Space and Physics

Salty Oceans Could Make More Worlds Habitable


Stephen Luntz

Freelance Writer

clockApr 4 2016, 20:03 UTC
798 Salty Oceans Could Make More Worlds Habitable
Artist's impression of a water-filled moon orbiting an exoplanet. Lusianomendez/CC BY-SA 3.0 via Wikimedia

In the quest to identify the conditions that make planets habitable, the influence of the oceans has been neglected. An effort to change this has found that curious things happen on a planet with very salty, or very fresh, seas. Either circumstance might keep a planet suitable for life, even it is exposed to such little light that previous models might have written it off as an ice world.


Not every world with the right amount of sunlight to support liquid water will be blessed with great, wide, rolling oceans like our own pale blue dot. Nevertheless, signs of widespread water are one of the most important things astronomers are chasing in the study of exoplanets (worlds beyond our Solar System).

If such oceans exist, however, they will shape the climate of their planet.

“Oceans play a vital role in sustaining life and also have an immense capacity to control climate,” said Professor David Stevens of the University of East Anglia in a statement. “But previous studies on ocean circulation on other planets have made the assumption that fundamental ocean properties – such as the salinity and depth of water – would be similar to that on Earth.” Since Earth's oceans may once have been twice as salty as they are today, this is not a safe assumption.

Modeling of the ocean circulation that would occur on a planet where the water is almost entirely fresh, or one where the entire oceans are as salty as the Dead Sea, has been published in the Proceedings of the National Academy of Sciences. The paper points out the oceans can transport almost half as much heat from the equator to the poles as the atmosphere, playing a key role in keeping much of the planet at comfortable temperatures.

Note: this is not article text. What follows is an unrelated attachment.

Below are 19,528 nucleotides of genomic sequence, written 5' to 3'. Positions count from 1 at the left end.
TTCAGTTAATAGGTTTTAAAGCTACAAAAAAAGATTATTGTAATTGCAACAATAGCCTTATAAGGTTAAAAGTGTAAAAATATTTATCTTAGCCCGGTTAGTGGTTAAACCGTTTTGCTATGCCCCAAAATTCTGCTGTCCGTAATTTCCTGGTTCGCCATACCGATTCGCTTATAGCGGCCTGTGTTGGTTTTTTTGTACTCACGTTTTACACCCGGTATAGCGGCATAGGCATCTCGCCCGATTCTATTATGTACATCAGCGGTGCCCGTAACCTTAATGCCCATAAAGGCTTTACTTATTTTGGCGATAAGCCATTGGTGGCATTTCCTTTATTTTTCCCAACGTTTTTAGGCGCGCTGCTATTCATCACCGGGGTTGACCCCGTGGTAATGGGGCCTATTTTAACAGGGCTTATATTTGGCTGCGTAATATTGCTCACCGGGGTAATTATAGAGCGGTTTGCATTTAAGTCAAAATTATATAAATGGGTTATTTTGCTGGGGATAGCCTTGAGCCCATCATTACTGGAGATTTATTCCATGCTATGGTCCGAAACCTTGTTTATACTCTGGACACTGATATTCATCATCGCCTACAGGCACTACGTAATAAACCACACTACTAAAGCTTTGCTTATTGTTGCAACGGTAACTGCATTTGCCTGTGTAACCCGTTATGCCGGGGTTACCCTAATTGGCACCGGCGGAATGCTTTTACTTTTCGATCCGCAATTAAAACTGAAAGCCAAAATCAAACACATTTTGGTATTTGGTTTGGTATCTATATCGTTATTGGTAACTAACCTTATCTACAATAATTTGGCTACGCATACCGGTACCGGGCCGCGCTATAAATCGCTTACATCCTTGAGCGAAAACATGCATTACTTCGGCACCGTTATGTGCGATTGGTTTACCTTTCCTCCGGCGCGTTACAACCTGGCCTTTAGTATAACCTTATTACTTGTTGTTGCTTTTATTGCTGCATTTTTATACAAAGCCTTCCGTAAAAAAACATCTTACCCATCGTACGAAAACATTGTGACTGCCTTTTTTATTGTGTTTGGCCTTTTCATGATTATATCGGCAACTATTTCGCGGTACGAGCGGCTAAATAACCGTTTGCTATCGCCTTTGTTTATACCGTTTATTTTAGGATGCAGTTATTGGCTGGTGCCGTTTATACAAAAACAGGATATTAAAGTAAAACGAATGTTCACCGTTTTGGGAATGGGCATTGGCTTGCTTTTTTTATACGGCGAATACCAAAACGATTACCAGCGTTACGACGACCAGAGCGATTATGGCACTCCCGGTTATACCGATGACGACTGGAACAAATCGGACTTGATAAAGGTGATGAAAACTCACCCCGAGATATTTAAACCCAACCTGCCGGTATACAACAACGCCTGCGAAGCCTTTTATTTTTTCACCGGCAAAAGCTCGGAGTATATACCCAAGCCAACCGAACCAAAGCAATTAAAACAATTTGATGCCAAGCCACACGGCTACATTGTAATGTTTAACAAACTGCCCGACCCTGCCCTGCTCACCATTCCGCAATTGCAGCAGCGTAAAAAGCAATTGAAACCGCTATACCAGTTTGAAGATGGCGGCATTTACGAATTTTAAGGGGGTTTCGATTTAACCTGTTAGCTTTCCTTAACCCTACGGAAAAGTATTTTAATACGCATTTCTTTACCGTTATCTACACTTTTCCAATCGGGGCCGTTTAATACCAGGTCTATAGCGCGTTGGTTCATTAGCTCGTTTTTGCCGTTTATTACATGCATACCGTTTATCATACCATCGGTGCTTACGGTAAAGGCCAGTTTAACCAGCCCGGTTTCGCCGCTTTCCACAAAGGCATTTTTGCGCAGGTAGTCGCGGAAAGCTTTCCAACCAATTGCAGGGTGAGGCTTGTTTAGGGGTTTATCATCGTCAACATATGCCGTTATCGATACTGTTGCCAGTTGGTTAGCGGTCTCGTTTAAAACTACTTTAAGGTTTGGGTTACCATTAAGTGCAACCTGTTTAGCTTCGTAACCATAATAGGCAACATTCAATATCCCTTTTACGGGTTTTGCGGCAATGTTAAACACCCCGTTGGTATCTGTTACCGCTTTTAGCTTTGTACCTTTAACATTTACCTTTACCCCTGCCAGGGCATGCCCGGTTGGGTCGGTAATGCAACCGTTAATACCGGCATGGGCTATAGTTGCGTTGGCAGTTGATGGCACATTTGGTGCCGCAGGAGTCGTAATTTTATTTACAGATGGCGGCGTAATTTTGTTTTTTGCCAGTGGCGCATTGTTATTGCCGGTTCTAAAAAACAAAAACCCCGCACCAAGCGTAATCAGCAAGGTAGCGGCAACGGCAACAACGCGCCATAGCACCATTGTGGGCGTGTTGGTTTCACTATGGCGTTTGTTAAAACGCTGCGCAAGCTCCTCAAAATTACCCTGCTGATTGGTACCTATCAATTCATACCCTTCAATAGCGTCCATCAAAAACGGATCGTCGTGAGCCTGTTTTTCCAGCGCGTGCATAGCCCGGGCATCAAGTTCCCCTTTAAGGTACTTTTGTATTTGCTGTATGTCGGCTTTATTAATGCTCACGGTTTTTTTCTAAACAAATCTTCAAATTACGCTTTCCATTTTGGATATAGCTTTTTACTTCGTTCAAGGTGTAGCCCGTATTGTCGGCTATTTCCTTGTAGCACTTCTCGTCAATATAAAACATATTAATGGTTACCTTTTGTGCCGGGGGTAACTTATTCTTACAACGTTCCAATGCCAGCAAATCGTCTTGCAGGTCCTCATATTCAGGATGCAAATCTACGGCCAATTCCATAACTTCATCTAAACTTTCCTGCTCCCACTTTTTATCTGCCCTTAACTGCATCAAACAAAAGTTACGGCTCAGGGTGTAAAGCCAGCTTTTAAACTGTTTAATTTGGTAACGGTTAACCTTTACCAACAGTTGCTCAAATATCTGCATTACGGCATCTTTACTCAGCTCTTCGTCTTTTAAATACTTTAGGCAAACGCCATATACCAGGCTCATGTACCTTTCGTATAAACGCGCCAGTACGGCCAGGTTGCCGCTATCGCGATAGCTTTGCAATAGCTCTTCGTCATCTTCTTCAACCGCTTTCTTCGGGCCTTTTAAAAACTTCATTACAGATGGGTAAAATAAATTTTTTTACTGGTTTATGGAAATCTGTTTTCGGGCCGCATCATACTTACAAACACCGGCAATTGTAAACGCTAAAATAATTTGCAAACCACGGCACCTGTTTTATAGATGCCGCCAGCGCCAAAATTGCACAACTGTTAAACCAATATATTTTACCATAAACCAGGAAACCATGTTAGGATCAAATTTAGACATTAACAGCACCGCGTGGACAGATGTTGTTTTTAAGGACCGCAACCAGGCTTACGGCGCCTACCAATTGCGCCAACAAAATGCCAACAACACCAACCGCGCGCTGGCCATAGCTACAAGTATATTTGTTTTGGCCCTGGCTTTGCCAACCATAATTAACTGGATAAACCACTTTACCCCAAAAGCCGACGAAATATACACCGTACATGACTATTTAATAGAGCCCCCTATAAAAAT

“On Earth, we have a circulation where warm water moves towards the poles at the surface, before being cooled, then sinking at high latitudes and traveling towards the equator at depth,” said co-author Dr. Manoj Joshi. “Our research shows that oceans on other planets with a much higher salinity could circulate in the opposite direction – with polar water flowing towards the equator at the surface, sinking in the tropics and traveling back towards the poles at depth.”

Remarkably, freshwater oceans behaved in a similar manner to very salty ones, rather than the in-between example we are familiar with.

On Earth the deep oceans are filled with cold bottom water, but on another world it might be the warmer water that sinks. Fred the Oyster CC BY-SA 4.0 via Wikimedia Commons


In such an upside down world, the deep oceans would be much warmer than on Earth. More importantly, the polar regions would also receive more heat, reinforced in the high salinity scenario through the difficulty in forming sea ice in very salty seas.

Postgraduate student Jodie Cullum added, “Such a circulation scenario might extend the planet's range of habitability.” Worlds getting so little sunlight they have been anticipated to freeze over may stay habitable with the right ocean currents if briefly warmed enough to melt the ice.

The same team previously showed that planetary rotation can also greatly influence ocean heat transport. Cullum added tidal forces, ocean depth, and the location of continents to the list of factors requiring exploration.

Space and Physics
  • exoplanet,

  • habitability,

  • ocean circulation,

  • salinity